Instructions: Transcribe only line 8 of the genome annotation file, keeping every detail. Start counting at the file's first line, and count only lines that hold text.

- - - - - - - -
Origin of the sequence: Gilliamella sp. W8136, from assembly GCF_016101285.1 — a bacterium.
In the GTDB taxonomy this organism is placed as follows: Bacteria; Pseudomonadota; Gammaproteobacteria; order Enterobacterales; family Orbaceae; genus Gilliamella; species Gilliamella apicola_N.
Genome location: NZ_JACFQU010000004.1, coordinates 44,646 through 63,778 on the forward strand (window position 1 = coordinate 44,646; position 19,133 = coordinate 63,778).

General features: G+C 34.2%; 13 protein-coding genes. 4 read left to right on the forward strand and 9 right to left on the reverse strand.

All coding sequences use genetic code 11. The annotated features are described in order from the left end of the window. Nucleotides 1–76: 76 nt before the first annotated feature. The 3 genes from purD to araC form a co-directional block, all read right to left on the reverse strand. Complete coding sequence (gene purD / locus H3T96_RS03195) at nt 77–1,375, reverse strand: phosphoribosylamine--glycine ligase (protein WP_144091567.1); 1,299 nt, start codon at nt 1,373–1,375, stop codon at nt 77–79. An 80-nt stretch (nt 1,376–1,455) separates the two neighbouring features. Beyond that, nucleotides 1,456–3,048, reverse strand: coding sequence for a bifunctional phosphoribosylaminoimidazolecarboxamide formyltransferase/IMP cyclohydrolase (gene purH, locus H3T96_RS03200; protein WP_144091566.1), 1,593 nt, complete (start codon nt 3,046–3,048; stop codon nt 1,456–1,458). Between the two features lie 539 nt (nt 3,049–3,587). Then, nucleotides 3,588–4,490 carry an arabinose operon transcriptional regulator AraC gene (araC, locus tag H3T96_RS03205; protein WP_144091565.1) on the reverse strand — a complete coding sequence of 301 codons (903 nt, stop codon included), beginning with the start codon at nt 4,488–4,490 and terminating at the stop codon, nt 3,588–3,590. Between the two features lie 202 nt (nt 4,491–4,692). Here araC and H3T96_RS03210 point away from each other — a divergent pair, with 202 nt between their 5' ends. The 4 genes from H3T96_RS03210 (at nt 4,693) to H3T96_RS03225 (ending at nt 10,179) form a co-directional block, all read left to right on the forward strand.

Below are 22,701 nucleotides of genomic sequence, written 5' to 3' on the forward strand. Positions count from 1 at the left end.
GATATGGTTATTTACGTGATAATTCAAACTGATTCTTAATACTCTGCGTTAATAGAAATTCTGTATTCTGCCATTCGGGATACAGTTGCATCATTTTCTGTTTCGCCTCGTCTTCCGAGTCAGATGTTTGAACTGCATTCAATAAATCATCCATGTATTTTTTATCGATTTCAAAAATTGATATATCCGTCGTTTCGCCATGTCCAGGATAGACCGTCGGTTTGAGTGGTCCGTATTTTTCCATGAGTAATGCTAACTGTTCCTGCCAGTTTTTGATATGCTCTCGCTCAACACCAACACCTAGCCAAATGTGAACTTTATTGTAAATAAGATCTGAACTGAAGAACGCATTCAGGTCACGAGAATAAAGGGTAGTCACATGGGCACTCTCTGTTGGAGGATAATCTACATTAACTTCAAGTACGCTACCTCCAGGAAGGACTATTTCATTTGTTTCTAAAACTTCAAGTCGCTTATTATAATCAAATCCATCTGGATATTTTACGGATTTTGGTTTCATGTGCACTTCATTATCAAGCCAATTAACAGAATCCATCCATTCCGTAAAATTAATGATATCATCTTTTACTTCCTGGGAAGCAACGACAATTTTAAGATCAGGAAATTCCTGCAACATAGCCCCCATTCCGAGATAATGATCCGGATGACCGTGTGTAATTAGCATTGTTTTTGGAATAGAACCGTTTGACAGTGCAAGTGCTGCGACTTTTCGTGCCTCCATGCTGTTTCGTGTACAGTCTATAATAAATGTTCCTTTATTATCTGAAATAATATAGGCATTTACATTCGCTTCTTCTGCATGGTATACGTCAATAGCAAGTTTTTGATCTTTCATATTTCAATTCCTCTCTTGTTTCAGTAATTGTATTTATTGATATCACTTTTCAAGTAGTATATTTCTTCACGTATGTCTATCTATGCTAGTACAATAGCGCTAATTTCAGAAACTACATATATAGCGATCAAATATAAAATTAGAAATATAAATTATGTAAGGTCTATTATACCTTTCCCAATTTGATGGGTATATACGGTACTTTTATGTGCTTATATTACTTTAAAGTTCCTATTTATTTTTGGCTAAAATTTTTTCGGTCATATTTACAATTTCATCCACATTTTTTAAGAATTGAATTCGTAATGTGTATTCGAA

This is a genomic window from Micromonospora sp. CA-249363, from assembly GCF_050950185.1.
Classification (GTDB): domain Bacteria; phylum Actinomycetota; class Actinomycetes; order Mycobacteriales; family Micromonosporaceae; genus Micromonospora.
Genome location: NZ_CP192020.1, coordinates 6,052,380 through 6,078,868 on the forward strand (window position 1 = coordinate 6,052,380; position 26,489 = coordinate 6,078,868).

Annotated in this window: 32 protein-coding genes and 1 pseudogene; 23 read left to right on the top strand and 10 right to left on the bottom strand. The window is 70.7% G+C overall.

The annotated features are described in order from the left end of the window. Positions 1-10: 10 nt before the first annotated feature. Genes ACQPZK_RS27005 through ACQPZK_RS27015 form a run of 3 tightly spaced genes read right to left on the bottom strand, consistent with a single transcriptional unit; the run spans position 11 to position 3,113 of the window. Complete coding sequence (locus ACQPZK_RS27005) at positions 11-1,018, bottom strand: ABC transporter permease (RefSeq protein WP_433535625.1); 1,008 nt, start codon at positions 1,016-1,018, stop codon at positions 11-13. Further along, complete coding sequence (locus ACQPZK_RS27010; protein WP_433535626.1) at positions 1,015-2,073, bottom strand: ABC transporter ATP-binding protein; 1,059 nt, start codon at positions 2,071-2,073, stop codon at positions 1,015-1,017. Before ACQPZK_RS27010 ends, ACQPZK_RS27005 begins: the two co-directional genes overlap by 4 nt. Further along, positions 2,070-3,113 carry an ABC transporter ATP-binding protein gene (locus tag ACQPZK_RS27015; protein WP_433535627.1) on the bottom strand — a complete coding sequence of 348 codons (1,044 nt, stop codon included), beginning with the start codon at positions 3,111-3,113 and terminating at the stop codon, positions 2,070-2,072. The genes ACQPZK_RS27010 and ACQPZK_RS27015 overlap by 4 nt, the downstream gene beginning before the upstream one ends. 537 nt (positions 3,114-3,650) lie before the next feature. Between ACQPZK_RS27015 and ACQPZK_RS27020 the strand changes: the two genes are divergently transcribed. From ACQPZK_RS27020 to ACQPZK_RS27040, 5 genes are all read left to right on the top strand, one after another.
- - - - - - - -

This is a genomic window from Micromonospora sp. CA-249363, from assembly GCF_050950185.1.